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Lee Foreman is bent over an open box, sifting through layers of packing materials. After a couple of minutes, she fishes out her new acquisition: a crumpled brown paper bag.

The flattened sack doesn’t look fit to hold a peanut butter-and-jelly sandwich, let alone to be wrapped in tissue paper for a trip to the post office. “The bag is—uneventful,” she says.

But Foreman isn’t planning on tossing it. Instead, she looks up at her husband, Howard Foreman, who is standing next to her, and asks, “Should we get it insured?”


The bag, it turns out, owes its crumpled condition to the likes of Peter Falk, Tina Fey, and Jack and Kelly Osbourne—all guests on various episodes of Late Night With Conan O’Brien. While waiting to take the stage, these stars all sat on this particular uneventful bag. A framed letter signed by all the famous sitters accompanies the bag, which the show donated to a charity auction.

The sat-on bag doesn’t particularly comport with Foreman’s container tastes. She goes for oddly shaped bags from Japanese department stores or totes made of unusual materials: Astroturf, for example. These days, though, Foreman is thinking less about what turns her on and more about what might attract others. When she bought the celebrity-seat bag, she says, she was thinking about what people might want to see in her museum of shopping bags. “It’s so unique I thought it would be a draw,” she says.

The museum doesn’t exist yet. Foreman has just begun searching for space in D.C. Several years ago, she realized she had something valuable after a visitor remarked that her collection would look right at home at a Sotheby’s auction. Then, a couple of years ago, she says, the idea for a museum “bubbled up.” Before moving forward, however, she “tested out” her concept with as many museum pros as she could find, including a former employee of the National Museum of American History. “We had her over to see if we had enough for a museum. She said we did,” says Foreman.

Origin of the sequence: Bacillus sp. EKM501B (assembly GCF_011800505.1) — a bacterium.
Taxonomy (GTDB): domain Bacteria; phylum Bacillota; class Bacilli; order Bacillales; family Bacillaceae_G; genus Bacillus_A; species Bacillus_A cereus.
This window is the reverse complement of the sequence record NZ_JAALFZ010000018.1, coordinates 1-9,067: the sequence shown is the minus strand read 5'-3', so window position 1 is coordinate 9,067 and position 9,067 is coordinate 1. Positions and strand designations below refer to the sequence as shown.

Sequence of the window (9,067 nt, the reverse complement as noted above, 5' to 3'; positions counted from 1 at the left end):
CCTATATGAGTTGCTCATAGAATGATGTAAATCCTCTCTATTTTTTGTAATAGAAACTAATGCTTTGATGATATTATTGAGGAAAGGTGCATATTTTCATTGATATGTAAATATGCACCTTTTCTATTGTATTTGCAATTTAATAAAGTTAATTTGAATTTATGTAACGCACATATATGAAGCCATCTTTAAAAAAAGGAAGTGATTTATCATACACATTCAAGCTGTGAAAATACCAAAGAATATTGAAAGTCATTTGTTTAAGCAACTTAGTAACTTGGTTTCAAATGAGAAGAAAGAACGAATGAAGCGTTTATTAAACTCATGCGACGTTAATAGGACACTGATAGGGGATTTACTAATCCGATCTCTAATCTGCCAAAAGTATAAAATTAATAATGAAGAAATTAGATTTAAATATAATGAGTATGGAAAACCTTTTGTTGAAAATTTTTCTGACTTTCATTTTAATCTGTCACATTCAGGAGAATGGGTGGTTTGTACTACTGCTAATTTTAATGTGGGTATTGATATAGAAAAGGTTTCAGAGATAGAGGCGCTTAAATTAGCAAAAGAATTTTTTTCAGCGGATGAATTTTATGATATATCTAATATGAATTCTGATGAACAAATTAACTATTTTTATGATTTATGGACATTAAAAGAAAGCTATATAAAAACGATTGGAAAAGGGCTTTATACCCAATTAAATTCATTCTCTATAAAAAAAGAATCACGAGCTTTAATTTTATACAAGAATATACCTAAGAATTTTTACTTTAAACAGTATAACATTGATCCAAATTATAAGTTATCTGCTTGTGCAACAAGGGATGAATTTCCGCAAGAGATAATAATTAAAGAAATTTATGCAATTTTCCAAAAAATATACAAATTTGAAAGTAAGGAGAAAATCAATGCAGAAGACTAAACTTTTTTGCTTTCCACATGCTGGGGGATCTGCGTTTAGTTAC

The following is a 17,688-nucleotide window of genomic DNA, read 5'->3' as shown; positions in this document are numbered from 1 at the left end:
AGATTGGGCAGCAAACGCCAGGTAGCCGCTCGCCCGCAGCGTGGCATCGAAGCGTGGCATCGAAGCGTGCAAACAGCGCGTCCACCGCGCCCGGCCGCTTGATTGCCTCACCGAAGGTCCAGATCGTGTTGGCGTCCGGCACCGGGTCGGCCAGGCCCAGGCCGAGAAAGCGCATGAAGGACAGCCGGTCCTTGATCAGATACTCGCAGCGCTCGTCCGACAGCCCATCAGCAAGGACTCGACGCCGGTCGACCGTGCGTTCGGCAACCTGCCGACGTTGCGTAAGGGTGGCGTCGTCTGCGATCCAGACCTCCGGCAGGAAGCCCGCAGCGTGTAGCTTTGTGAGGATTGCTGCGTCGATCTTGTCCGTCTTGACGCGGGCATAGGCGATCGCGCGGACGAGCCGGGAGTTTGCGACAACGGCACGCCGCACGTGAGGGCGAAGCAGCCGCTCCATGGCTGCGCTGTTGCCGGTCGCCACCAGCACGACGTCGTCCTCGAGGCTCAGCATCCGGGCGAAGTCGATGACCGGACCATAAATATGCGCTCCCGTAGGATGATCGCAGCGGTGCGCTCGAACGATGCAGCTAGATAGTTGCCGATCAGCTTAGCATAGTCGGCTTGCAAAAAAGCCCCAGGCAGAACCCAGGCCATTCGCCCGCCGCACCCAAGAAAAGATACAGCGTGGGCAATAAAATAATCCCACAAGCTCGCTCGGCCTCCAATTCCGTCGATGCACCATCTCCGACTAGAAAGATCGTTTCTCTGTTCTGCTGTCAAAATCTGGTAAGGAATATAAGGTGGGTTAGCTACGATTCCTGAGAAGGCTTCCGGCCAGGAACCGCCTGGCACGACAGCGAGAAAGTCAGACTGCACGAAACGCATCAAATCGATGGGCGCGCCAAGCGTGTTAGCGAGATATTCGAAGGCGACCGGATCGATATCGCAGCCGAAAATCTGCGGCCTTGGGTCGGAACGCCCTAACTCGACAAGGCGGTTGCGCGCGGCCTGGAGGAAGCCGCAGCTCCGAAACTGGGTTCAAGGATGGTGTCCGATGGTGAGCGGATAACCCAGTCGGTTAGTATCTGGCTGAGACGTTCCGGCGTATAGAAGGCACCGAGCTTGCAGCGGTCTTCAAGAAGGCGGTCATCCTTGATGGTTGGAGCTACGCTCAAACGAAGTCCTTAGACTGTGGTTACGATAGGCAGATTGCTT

Since then, she’s hired two people to catalog her collection, drawn up a logo, and secured a publicist and a museum expert. No mall rat, she thinks, will be able to resist.

For now, the “temporary museum” that she’s set up in the apartment above the garage of her McLean, Va., home is a laboratory for different display styles. Framed bags hang on the walls. Others sit on shelves or hang from pegs. Foreman walks over to a kitchen cupboard and flips it open to reveal scores of miniature bag-shaped ceramics. The largest piece of her collection sits in the corner of the living room—a television cabinet custom-made to look like a brown paper bag, complete with pinking along the top edge.

“One of the reasons we bought this property was because it has this space,” she says, sweeping her eyes across her vast holdings. “In our old house, the kitchen and the family room were practically unusable because they were filled with bags.”

Foreman’s bag fetish dates back to the ’70s, when she worked as a graphic designer. Like other shopping-bag connoisseurs, she covets the high-end models, constructed of glossy paper with paper-twist or cloth handles and adorned with a printed logo, text, or image.

What got her and many other collectors hooked were the special promotions bags that Bloomingdale’s produced several times a year between 1961 and 1991. To keep the designs fresh, the department store commissioned the likes of photographer Richard Avedon and architect Michael Graves. Foreman has dozens of the Bloomingdale’s classics. “I would love to own the entire series,” she says.

Among her collection of Bloomie’s bags is one of the rarest: a bag designed by fashion designer Franco Moschino. The Italian government wasn’t too happy with it. It read: “In Pizza We Trust.” The chain pulled the bag at the government’s request.

Bloomingdale’s campaign helped put shopping bags in the pantheon of great American design. In 1979, the Cooper-Hewitt National Design Museum organized an exhibition called “Bandboxes and Shopping Bags.”

The modern shopping bag—made of paper with cord handles—dates to 1907, when a company called Interstate Packaging assembled the first one by hand. For the next 50 years, most shopping bags were simple kraft-paper containers bearing a store name, sometimes accompanied by an image pasted or silk-screened on the sides. It wasn’t until the ’60s that advances in color printing transformed the humblest paper tote into a portable billboard.

Since then, people have enjoyed gawking at them, whether they flash a Woolworth’s logo or a Warhol soup can.

The Newark, N.J., public library, for instance, has mounted an exhibition of shopping bags every few years since the ’70s, each time featuring selections from its collection of more than 1,000 bags. The most recent exhibition closed in June. “We’ve had six exhibits now. We fill the whole gallery. And they’re enormously popular,” says curator William Dane, who links the appeal of the items to nostalgia. “I think that people look at them and think they have some at home like them. Or they recall the good old days when they went shopping somewhere….The bag brings that all back.”